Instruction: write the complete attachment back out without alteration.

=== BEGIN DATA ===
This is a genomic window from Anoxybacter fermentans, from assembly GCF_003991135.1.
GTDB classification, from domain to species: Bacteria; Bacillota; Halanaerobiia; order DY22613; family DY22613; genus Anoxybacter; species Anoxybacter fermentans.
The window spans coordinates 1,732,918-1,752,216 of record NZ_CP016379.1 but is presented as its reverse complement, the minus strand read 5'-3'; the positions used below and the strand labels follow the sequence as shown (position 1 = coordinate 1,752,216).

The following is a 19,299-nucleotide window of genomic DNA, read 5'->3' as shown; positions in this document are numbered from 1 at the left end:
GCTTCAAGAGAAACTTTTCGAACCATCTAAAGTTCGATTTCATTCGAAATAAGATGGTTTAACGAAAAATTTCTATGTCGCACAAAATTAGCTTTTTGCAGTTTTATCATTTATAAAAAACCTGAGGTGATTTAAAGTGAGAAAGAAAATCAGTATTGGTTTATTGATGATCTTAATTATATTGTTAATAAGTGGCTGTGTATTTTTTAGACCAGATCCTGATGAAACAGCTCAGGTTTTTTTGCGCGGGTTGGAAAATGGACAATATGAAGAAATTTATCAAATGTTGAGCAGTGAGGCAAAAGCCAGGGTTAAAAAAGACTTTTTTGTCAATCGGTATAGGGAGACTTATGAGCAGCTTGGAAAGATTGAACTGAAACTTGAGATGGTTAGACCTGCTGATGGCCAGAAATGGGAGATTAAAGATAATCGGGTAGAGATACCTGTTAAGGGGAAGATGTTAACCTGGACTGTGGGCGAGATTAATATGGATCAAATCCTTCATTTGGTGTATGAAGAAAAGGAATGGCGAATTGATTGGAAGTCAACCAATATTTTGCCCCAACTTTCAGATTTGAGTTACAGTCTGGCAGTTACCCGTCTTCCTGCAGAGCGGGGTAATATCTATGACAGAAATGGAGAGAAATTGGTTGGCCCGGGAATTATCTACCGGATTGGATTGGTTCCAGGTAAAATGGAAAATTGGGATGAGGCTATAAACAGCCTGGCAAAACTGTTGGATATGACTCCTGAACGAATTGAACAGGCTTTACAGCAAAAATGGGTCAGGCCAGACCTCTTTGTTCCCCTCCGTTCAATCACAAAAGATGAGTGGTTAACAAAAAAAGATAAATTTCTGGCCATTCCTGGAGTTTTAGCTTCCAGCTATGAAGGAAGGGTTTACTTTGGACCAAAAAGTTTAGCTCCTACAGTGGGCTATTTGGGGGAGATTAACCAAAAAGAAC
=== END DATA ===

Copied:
This is a genomic window from Anoxybacter fermentans, from assembly GCF_003991135.1.
GTDB classification, from domain to species: Bacteria; Bacillota; Halanaerobiia; order DY22613; family DY22613; genus Anoxybacter; species Anoxybacter fermentans.
The window spans coordinates 1,732,918-1,752,216 of record NZ_CP016379.1 but is presented as its reverse complement, the minus strand read 5'-3'; the positions used below and the strand labels follow the sequence as shown (position 1 = coordinate 1,752,216).

The following is a 19,299-nucleotide window of genomic DNA, read 5'->3' as shown; positions in this document are numbered from 1 at the left end:
GCTTCAAGAGAAACTTTTCGAACCATCTAAAGTTCGATTTCATTCGAAATAAGATGGTTTAACGAAAAATTTCTATGTCGCACAAAATTAGCTTTTTGCAGTTTTATCATTTATAAAAAACCTGAGGTGATTTAAAGTGAGAAAGAAAATCAGTATTGGTTTATTGATGATCTTAATTATATTGTTAATAAGTGGCTGTGTATTTTTTAGACCAGATCCTGATGAAACAGCTCAGGTTTTTTTGCGCGGGTTGGAAAATGGACAATATGAAGAAATTTATCAAATGTTGAGCAGTGAGGCAAAAGCCAGGGTTAAAAAAGACTTTTTTGTCAATCGGTATAGGGAGACTTATGAGCAGCTTGGAAAGATTGAACTGAAACTTGAGATGGTTAGACCTGCTGATGGCCAGAAATGGGAGATTAAAGATAATCGGGTAGAGATACCTGTTAAGGGGAAGATGTTAACCTGGACTGTGGGCGAGATTAATATGGATCAAATCCTTCATTTGGTGTATGAAGAAAAGGAATGGCGAATTGATTGGAAGTCAACCAATATTTTGCCCCAACTTTCAGATTTGAGTTACAGTCTGGCAGTTACCCGTCTTCCTGCAGAGCGGGGTAATATCTATGACAGAAATGGAGAGAAATTGGTTGGCCCGGGAATTATCTACCGGATTGGATTGGTTCCAGGTAAAATGGAAAATTGGGATGAGGCTATAAACAGCCTGGCAAAACTGTTGGATATGACTCCTGAACGAATTGAACAGGCTTTACAGCAAAAATGGGTCAGGCCAGACCTCTTTGTTCCCCTCCGTTCAATCACAAAAGATGAGTGGTTAACAAAAAAAGATAAATTTCTGGCCATTCCTGGAGTTTTAGCTTCCAGCTATGAAGGAAGGGTTTACTTTGGACCAAAAAGTTTAGCTCCTACAGTGGGCTATTTGGGGGAGATTAACCAAAAAGAAC